Imposing such a difficult decision on plaintiffs has been justified because Rule 68 strikes a balance by including several important protections for the plaintiff. The Rule 68 offer must be in writing, the plaintiff must have 14 days to respond, and the offering party may not revoke or amend the offer during that time. The offering party also bears the risk of any silence or ambiguity, especially related to attorney fees. Sanchez v. Prudential Pizza, Inc., 709 F.3d 689, 692 (7th Cir. 2013); Grosvenor, 801 F.2d at 948.

Rule 68's limit on “costs” does not apply, however, to attorney fees when the statute providing for recovery, like the FDCPA, was drafted to treat attorney fees as separate from costs. Paz v. Portfolio Recovery Associates, LLC, 924 F.3d 949, 953 (7th Cir. 2019). The FDCPA entitles plaintiffs to an award of “costs of the action, together with a reasonable attorney's fee as determined by the court.” 15 U.S.C. § 1692k(a)(3). Because of this language separating costs and attorney fees in the statute, we have held that Rule 68 does not apply by its terms to attorney fee awards under the FDCPA. Paz, 924 F.3d at 953. At the same time, nothing prevents an FDCPA defendant from making a formal Rule 68 offer of judgment that includes attorney fees and costs, as occurred here.

Even though Rule 68 is not directly applicable to this case because the district court did not base its fee award on RMCB's later Rule 68 offer of judgment, the rule's procedures and protections for plaintiffs are still relevant to our review of the district court's attorney fee award here. They provide guidance for a district court considering whether and how a rejected settlement offer should affect an attorney fee award to a prevailing plaintiff. As we explain below, a district court should not impose what amounts to the harshest consequences of a rejected Rule 68 offer when the offering party has not also complied with the procedural protections that Rule 68 itself provides.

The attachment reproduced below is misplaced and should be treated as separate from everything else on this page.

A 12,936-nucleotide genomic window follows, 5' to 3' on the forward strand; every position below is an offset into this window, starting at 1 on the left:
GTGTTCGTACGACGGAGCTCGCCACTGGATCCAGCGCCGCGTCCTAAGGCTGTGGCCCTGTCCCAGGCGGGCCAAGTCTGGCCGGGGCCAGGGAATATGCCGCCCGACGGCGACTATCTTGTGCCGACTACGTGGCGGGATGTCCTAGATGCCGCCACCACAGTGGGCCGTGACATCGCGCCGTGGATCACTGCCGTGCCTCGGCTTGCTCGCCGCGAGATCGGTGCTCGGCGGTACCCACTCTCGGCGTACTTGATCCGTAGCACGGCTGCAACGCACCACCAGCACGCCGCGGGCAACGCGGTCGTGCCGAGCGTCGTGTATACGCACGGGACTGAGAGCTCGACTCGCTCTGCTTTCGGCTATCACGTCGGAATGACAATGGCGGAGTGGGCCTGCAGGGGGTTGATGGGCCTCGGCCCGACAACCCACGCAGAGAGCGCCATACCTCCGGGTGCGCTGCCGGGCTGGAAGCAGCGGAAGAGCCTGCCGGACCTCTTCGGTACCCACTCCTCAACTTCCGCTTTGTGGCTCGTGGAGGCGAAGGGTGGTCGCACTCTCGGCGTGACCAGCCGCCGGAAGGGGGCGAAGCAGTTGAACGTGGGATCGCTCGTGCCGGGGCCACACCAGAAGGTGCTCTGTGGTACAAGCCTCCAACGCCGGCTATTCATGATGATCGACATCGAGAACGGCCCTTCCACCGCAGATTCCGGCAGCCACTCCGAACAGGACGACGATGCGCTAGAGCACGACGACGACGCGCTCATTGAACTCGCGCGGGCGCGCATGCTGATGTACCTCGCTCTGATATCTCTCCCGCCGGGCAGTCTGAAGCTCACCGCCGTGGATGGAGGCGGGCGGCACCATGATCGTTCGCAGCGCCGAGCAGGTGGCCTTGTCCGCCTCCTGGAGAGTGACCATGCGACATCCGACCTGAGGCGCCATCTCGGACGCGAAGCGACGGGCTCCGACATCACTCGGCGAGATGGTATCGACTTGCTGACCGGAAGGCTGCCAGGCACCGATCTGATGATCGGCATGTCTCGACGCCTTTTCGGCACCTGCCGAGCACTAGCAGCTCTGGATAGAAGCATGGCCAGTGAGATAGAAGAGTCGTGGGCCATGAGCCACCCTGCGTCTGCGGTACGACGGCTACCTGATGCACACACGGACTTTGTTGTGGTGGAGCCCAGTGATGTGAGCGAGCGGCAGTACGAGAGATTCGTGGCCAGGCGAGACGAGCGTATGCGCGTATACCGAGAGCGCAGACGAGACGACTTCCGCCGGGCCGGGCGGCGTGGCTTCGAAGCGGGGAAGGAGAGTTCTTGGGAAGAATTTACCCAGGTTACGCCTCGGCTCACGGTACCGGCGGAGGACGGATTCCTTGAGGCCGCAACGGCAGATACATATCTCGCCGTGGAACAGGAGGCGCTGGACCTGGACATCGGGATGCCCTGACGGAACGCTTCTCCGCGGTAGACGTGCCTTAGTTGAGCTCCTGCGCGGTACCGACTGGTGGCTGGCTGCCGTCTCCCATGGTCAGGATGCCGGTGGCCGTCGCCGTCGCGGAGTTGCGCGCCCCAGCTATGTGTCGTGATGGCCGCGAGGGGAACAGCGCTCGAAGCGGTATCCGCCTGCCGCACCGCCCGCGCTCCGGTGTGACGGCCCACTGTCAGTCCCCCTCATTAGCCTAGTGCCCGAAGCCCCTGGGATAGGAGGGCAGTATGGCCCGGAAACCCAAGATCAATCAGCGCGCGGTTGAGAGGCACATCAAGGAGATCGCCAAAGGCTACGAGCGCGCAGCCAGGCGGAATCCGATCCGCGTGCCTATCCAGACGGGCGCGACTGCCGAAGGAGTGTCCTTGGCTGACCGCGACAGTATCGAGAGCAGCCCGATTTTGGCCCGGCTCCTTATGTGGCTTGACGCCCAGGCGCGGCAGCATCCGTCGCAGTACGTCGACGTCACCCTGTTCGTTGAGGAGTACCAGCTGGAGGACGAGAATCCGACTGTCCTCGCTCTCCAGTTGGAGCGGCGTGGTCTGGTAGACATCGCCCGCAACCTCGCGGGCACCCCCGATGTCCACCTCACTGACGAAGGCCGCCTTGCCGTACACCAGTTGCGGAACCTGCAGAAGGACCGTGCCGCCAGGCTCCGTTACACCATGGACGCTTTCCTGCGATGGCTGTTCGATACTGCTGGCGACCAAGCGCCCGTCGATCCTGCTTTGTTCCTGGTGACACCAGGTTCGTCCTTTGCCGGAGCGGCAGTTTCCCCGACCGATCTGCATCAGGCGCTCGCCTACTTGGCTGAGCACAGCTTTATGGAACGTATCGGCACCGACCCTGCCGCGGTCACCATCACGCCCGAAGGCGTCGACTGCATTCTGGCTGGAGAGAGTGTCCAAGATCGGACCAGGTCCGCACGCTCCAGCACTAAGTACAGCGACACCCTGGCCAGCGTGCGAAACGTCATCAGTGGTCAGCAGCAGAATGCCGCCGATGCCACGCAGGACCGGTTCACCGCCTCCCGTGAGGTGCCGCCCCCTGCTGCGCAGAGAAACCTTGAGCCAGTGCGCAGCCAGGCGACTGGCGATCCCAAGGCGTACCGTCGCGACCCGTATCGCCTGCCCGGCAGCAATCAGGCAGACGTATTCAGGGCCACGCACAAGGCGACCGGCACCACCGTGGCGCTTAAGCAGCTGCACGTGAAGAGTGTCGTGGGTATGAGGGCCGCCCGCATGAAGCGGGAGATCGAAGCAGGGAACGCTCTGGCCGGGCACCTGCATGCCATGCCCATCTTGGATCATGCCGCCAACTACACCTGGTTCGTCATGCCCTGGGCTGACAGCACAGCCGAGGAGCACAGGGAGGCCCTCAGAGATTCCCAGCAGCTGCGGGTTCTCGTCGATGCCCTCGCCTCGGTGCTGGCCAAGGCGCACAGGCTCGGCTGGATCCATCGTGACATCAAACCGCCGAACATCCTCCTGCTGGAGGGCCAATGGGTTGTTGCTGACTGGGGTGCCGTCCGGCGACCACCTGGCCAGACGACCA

The principal question in this appeal is whether the district court abused its discretion when it relied on Cooper's rejection of RMCB's oral settlement offer to deny fees for the post-offer work his attorneys did. The district court referred to the mandate in Moriarty v. Svec, 233 F.3d 955 (7th Cir. 2000), as its guide for deciding the fee award but did not factor in the procedural differences between a Rule 68 offer of judgment and RMCB's oral offer here.

To explain, we first summarize Moriarty and its directive to courts to consider substantial settlement offers. Next, we clarify how Moriarty's directive should be used to ensure we maintain the key distinction between Rule 68 and non-Rule 68 offers. We then apply these general principles to the facts of this case and find that the district court abused its discretion when it denied Cooper fees for all post-offer work by his attorneys.

a. Moriarty's Directive and Settlement Offer Types